During my student days in the 1970’s, a student group I was part of met regularly at the Pollock House, often in the living room just inside the front door. At that time, the ROTC program had offices and classrooms upstairs. Years later, when the building had been converted to the Wick-Pollock Inn, we celebrated my parents fiftieth wedding anniversary there. Now, of course, it serves as the president’s residence for Jim and Ellen Tressel.
The house was built in 1897 as the home of Margaret Wick, the widow of Paul Wick and her daughter Mary. When Mary married Porter Pollock, the son of William B. Pollock whose company bore his name, they moved into and expanded the residence. In 1950, the Wick family donated the house to what was then Youngstown College.
But who was William Browning Pollock and what did he contribute to Youngstown history? It might be said that the iron and steel industry was in his blood, and that much of the machinery of iron and steel production was made by him. He was born in Pittsburgh in 1832, the son of a well-known machinist and engineer. At an early age, he began operating blast furnaces in the Shenango and Mahoning Valleys. Before long, he was building blast furnaces, first in northeast Ohio and western Pennsylvania and as far away as Chicago and St. Louis.
In 1863, Pollock recognized that the iron industry of Youngstown needed a plant to fabricate the boilers, furnaces, ovens and other equipment needed for iron production. The company was initially called the Mahoning Boiler Works but quickly adopted the name William B. Pollock Company. A publication of the company on its 75th anniversary in 1939, The William B. Pollock Company presents the seventy-five year history of its contribution to the advancement of the art of iron and steel making, states that the company had been involved in the manufacture of more than 75 new blast furnaces, and rebuilt 447 blast furnaces, accounting for most of the blast furnaces in the United States at that time. Pollock created ingenious methods of increasing the capacity of blast furnaces, resulting in higher productivity.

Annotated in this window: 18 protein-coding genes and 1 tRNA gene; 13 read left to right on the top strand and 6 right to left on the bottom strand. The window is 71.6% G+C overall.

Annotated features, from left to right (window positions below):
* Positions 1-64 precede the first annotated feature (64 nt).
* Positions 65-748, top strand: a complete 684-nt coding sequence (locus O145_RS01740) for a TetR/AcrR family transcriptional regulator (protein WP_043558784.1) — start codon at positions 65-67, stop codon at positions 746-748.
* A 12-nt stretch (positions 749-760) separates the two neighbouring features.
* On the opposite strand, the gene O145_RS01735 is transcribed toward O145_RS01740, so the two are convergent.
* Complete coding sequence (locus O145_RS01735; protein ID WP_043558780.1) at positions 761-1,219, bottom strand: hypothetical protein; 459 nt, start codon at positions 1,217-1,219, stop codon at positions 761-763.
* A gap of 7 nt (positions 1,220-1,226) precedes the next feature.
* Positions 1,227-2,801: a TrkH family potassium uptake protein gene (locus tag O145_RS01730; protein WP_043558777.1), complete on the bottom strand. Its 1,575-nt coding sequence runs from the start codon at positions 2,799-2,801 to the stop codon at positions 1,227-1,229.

Eventually, the company expanded into other products involved in iron and steel making including ladles and the cinder (for slag) and hot metal cars that transported molten iron from one part of a plant to another, allowing processing into steel without re-smelting.
Porter Pollock work alongside his father for many years in leading the company until his father passed away in 1914. Porter’s diary reflected the work ethic held by him and his father.
“Honest work, honestly represented, honestly sold are the rules followed and tend to a high standard as well as a high rate of efficiency.”
When Porter Pollock passed away in 1931, his son William B. Pollock II took over. The expertise in metal plating allowed them to expand business into manufacturing oil tanker rail cars and even metal caissons for a New York skyscraper.
Over time, they moved from Basin Street to South Market Street to their final location on off Andrews Ave. An article in 1963 celebrated its 100th anniversary as a company, concluding with these words:
“On the strength of its first century’s achievements. you feel that its next 100 years really will be ‘a breeze.’ ”
In 1963, no one saw the demise of the major steel companies in Youngstown. The closure of these plants was followed by the closure of the William B. Pollock Company in 1983. Two specialty steel companies acquired parts of the facility in 1986, operating for a time until it went vacant. In 2011 Brilex Industries acquired the plant, bringing machining, fabricating, and assembly to this site once again.
The William B. Pollock Company didn’t make steel. They made the machinery that made the whole enterprise possible. For 120 years. In Youngstown.